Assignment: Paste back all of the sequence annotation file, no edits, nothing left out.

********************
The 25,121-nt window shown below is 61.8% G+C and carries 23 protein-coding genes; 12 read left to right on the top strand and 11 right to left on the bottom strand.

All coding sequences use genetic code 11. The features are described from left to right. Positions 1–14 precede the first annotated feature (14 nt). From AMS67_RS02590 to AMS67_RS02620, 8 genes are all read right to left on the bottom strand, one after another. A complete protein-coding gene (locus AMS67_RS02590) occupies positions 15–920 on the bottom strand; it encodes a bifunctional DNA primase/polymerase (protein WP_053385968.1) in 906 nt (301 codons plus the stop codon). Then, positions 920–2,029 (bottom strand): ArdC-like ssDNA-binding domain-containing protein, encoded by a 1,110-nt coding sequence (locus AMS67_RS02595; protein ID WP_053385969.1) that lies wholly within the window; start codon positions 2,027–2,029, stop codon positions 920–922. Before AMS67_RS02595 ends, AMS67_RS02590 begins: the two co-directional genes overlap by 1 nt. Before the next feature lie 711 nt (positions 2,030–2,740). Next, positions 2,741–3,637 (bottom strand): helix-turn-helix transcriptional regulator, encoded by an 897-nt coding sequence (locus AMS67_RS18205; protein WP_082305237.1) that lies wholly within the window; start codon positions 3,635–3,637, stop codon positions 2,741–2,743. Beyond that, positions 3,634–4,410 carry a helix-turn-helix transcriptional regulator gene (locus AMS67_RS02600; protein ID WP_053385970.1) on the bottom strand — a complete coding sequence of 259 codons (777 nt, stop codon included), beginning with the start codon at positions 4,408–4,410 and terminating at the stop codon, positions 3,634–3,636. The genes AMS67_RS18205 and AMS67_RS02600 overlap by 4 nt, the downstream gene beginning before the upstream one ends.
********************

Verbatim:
The 25,121-nt window shown below is 61.8% G+C and carries 23 protein-coding genes; 12 read left to right on the top strand and 11 right to left on the bottom strand.

All coding sequences use genetic code 11. The features are described from left to right. Positions 1–14 precede the first annotated feature (14 nt). From AMS67_RS02590 to AMS67_RS02620, 8 genes are all read right to left on the bottom strand, one after another. A complete protein-coding gene (locus AMS67_RS02590) occupies positions 15–920 on the bottom strand; it encodes a bifunctional DNA primase/polymerase (protein WP_053385968.1) in 906 nt (301 codons plus the stop codon). Then, positions 920–2,029 (bottom strand): ArdC-like ssDNA-binding domain-containing protein, encoded by a 1,110-nt coding sequence (locus AMS67_RS02595; protein ID WP_053385969.1) that lies wholly within the window; start codon positions 2,027–2,029, stop codon positions 920–922. Before AMS67_RS02595 ends, AMS67_RS02590 begins: the two co-directional genes overlap by 1 nt. Before the next feature lie 711 nt (positions 2,030–2,740). Next, positions 2,741–3,637 (bottom strand): helix-turn-helix transcriptional regulator, encoded by an 897-nt coding sequence (locus AMS67_RS18205; protein WP_082305237.1) that lies wholly within the window; start codon positions 3,635–3,637, stop codon positions 2,741–2,743. Beyond that, positions 3,634–4,410 carry a helix-turn-helix transcriptional regulator gene (locus AMS67_RS02600; protein ID WP_053385970.1) on the bottom strand — a complete coding sequence of 259 codons (777 nt, stop codon included), beginning with the start codon at positions 4,408–4,410 and terminating at the stop codon, positions 3,634–3,636. The genes AMS67_RS18205 and AMS67_RS02600 overlap by 4 nt, the downstream gene beginning before the upstream one ends.